updated 07:50 am EDT, Wed June 2, 2010
ATT puts an end to unlimited data plans
AT&T today completely overhauled its data plans to at once limit them but also make them cheaper. The new maximum plan, DataPro, costs $25 per month but provides 2GB of data versus the earlier, $30 unlimited plan. In exchange, AT&T is partly dropping direct overage fees: those who run over the 2GB cap will pay $10 more for an extra 1GB of transfers.
Subscribers who are still on the $30 plan, including iPad owners, can keep their existing unlimited access and don't have to switch. New customers of all devices must use the new plans.
A very basic plan, DataPlus, is also rolling out. The service's 200MB cap is intended for only very casual use but, at $15 per month, costs half as much as the previous minimum smartphone plan; another 200MB is added on for $15. AT&T touts the plan as lowering the baseline for a smart plan to $55 per month.
The move, while an end to unlimited data, also comes with a lowering of the cost of data tethering: customers with the DataPro plan can add tethering for an extra $20 per month versus the previous $30, saving a total of $15 per month over the earlier costs. Those with unlimited data can't add the lower-priced tethering, AT&T told Electronista, although anyone with tethering will keep the grandfathered plan if they still want unlimited on-device data.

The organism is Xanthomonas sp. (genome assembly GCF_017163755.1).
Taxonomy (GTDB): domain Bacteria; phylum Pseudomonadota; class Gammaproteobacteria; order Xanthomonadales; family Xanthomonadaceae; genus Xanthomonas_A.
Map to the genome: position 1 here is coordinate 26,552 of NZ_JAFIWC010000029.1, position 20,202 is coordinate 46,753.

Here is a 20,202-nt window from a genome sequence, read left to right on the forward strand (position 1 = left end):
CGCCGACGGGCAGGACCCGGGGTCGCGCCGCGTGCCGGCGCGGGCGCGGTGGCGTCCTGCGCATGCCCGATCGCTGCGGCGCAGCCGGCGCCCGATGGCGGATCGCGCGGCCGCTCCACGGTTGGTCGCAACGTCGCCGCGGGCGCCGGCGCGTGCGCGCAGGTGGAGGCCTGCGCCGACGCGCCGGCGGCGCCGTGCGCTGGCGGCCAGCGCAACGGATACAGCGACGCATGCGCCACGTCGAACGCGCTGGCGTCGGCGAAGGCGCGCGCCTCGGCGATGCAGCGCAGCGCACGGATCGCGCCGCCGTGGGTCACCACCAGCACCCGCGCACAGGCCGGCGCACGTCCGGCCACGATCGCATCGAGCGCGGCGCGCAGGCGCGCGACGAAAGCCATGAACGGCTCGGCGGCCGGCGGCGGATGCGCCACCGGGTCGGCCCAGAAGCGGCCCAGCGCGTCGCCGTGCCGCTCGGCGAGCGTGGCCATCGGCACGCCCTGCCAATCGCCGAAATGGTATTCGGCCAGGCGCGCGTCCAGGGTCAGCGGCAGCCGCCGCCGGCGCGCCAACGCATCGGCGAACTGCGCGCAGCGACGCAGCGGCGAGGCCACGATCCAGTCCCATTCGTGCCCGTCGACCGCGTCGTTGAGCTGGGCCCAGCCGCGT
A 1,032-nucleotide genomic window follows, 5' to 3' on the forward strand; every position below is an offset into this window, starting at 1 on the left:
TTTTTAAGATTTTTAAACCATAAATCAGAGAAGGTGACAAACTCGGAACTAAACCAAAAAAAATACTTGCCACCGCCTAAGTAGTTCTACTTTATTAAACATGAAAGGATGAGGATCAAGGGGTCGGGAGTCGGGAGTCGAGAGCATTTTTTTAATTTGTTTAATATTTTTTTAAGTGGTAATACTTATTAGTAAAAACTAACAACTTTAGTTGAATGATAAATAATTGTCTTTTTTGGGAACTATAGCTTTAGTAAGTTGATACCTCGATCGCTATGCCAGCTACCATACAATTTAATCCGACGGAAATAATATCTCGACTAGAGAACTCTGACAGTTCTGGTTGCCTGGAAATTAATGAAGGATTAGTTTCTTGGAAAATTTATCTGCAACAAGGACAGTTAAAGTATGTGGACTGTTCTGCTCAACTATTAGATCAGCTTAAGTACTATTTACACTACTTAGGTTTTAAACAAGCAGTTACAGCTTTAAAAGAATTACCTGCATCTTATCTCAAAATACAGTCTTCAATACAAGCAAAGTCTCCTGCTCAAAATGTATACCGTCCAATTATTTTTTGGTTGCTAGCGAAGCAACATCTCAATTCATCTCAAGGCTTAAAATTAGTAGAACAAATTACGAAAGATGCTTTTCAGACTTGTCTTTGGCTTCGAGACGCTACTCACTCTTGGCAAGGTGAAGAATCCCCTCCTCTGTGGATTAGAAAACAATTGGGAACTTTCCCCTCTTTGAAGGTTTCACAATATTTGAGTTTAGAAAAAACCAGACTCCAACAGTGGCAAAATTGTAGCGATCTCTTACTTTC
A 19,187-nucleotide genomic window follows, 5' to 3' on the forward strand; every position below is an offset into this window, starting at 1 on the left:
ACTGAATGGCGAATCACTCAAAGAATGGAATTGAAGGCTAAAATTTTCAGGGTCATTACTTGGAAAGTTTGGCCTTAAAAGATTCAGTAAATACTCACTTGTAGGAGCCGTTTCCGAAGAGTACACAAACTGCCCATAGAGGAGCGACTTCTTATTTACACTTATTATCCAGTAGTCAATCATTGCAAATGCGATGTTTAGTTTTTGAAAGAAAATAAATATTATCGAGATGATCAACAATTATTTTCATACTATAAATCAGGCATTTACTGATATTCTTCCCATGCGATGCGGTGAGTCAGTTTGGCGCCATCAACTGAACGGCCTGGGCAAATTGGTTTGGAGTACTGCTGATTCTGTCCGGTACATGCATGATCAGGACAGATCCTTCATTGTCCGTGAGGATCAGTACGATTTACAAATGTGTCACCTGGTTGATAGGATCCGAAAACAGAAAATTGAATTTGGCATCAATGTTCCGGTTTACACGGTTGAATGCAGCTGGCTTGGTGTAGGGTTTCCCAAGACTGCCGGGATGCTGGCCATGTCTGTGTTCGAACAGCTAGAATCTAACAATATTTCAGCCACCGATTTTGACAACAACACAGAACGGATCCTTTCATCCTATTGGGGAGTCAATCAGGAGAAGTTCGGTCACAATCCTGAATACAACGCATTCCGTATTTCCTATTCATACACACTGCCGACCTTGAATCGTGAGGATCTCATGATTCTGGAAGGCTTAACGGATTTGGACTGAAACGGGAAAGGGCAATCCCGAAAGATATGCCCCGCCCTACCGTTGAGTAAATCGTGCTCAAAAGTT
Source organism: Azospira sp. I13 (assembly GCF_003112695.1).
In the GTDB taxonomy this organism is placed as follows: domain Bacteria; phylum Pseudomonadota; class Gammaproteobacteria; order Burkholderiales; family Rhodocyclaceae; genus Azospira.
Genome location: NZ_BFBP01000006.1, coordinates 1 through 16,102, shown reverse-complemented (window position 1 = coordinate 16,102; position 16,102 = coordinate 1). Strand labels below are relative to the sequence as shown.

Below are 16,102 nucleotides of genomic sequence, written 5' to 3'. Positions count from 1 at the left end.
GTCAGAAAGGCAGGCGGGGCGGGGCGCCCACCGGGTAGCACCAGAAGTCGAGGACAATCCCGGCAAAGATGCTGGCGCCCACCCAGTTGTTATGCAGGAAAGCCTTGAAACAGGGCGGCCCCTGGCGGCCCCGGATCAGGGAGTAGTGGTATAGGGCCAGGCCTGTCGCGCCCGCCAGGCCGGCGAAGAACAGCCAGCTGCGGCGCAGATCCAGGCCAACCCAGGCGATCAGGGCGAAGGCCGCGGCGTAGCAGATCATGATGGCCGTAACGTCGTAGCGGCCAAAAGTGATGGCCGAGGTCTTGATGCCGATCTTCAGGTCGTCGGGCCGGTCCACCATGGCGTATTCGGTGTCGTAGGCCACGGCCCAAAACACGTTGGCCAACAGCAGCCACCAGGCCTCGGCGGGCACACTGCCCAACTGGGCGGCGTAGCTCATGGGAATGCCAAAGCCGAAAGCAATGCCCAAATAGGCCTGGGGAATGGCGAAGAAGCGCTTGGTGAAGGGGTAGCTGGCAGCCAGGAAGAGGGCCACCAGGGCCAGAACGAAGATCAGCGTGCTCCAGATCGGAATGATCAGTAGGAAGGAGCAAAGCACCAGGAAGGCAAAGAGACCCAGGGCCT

iPhone owners will finally have access to tethering after a year's delay and will get it as soon as iPhone 4.0 is available, AT&T said.
Notably, all of the plan changes take effect on June 7, the same day as the WWDC keynote and when Apple is expected to unveil the new iPhone.
While limited, AT&T's new plans are expected to cover the needs of even most heavy users; the carrier claims that 98 percent of smartphone users consume less than 2GB of data, although it didn't say how many of them were iPhone owners. The plans are also still relatively inexpensive compared to plans in Canada and Europe. A Rogers data plan with 2GB, for example, costs $45 per month on top of voice.
The timing of the move suggests that AT&T and Apple alike are both concerned about the minimum price of entry for an iPhone, which at the current $70 a month without texting is relatively expensive. Verizon has similar plans to what AT&T will have before the caps, but Sprint and T-Mobile both either lower the price of service or, in Sprint's case, offer unlimited messaging at the same price.